Queen Mary Exterior to Be Treated for Corrosion, New Paint to Restore Ship’s Original Colors • Long Beach Post

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Photos by Asia Morris.

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For the first time in over 15 years, the Queen Mary’s exterior will be painted, to be restored to its original colors with the job expected to take about eight months.

This morning, Urban Commons, the leaseholder of the Queen Mary, and Mayor Robert Garcia celebrated the beginning of restorations with the first ceremonial brushstrokes painting the floating hotel’s Sports Deck.

Monday also marked the beginning of another major task, treating the corrosion that has built up on the ship’s exterior over the past 80 years. Using an environmentally friendly coating, Maxon-CRS, to eliminate existing oxidation and prevent future rust, Urban Commons will start with the exterior and gradually work their way to the interior.

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“It’s a momentous day,” John Jenkins, vice president of asset management with Urban Commons said. “We are undertaking one of the largest paint jobs the city has ever seen.”

And it’s a paint job that simply can’t wait. A report released in March “revealed that the Queen needed some $289 million in urgent repairs to prevent the hull from collapsing and flooding within the next few years,” according to an article written in March on Urban Commons’ plans for the Long Beach landmark and the land surrounding it.


“What you’re going to see over the course of this next year and as this project completes […] this ship is going to be radiant, it’s going to look fantastic,” Garcia said. “People are going to be even more excited and proud to be a part of its history, and its future as well.”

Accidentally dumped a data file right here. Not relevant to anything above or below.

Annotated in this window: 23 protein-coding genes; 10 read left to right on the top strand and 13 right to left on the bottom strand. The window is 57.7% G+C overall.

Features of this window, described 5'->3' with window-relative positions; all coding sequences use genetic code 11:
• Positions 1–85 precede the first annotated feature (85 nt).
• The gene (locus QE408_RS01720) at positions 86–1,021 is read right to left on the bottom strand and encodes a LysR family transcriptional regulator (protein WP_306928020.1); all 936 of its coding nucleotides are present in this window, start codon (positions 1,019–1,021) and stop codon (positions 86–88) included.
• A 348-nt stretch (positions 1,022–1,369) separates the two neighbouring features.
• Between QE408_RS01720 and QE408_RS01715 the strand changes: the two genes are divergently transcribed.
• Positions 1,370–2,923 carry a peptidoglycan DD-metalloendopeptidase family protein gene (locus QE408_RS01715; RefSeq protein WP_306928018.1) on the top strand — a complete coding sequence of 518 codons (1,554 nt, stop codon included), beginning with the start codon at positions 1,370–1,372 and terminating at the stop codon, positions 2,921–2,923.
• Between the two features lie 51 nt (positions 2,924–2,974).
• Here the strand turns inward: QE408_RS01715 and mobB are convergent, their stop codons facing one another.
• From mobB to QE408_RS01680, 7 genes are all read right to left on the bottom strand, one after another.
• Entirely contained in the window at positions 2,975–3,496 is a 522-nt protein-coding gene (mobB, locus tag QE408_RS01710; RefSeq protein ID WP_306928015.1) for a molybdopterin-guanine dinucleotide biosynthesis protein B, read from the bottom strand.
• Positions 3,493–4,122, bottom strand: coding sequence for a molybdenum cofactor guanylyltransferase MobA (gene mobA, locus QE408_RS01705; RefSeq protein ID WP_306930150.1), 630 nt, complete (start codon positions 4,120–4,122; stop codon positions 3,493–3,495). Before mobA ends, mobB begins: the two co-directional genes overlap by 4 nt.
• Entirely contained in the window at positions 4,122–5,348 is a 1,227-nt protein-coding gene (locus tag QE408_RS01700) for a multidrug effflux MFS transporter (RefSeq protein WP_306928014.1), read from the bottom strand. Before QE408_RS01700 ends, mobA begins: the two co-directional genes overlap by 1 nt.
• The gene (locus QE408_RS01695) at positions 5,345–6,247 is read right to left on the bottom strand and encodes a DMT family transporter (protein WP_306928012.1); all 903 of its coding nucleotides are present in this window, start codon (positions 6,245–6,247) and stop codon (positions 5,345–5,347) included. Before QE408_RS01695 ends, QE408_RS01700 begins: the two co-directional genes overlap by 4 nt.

In 1967 at the end of the Queen Mary’s ocean-faring life and when it landed in Long Beach, the city transformed the vessel into a shoreside attraction and hotel, sandblasting some 320 tons of paint from the hull of the ship, Commodore Everette Hoard said.

“Some of the paint chips were more than an inch thick, and sandwiched between the colors of the peacetime layers were the wartime layers,” Hoard continued. “The Queen Mary’s heroic war time where she carried some 810-thousand military personnel to Europe in the pursuit of peace.”

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Approximately 240,000 square feet will be repainted, with the ship restored to its original colors, Garcia said. The largest impact of the restoration will be visible on the smokestacks, which will be a slightly different color when finished.

“I’m especially excited today because this ship is finally getting the paint job that it deserves,” Garcia said. “I’m really proud and thankful to Urban Commons for making the investment and partnering with the city to ensure that the ship looks in prime shape.”

You can follow Urban Commons’ renovation of the ship on the Queen Mary’s Facebook page here where #FixItFriday and #SolutionSaturday posts reveal discoveries made as progress continues.

Asia Morris is a Long Beach native covering arts and culture for the Long Beach Post. You can reach her @hugelandmass on Twitter and Instagram and at [email protected].

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